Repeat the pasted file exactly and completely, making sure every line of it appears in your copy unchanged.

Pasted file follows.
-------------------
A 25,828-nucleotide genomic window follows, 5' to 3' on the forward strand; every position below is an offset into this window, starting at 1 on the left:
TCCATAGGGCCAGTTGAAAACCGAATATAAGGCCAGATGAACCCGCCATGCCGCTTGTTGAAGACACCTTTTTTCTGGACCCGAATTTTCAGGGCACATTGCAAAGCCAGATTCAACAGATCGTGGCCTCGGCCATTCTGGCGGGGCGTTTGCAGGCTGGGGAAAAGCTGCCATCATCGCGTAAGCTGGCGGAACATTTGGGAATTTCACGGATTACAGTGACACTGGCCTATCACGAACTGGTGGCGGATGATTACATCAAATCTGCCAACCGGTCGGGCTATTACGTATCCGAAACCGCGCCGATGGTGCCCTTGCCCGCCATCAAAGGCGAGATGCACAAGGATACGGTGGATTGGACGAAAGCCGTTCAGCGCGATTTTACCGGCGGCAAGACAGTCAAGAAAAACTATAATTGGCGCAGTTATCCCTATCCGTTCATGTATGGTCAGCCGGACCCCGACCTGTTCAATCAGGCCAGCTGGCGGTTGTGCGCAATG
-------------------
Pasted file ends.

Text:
A 25,828-nucleotide genomic window follows, 5' to 3' on the forward strand; every position below is an offset into this window, starting at 1 on the left:
TCCATAGGGCCAGTTGAAAACCGAATATAAGGCCAGATGAACCCGCCATGCCGCTTGTTGAAGACACCTTTTTTCTGGACCCGAATTTTCAGGGCACATTGCAAAGCCAGATTCAACAGATCGTGGCCTCGGCCATTCTGGCGGGGCGTTTGCAGGCTGGGGAAAAGCTGCCATCATCGCGTAAGCTGGCGGAACATTTGGGAATTTCACGGATTACAGTGACACTGGCCTATCACGAACTGGTGGCGGATGATTACATCAAATCTGCCAACCGGTCGGGCTATTACGTATCCGAAACCGCGCCGATGGTGCCCTTGCCCGCCATCAAAGGCGAGATGCACAAGGATACGGTGGATTGGACGAAAGCCGTTCAGCGCGATTTTACCGGCGGCAAGACAGTCAAGAAAAACTATAATTGGCGCAGTTATCCCTATCCGTTCATGTATGGTCAGCCGGACCCCGACCTGTTCAATCAGGCCAGCTGGCGGTTGTGCGCAATG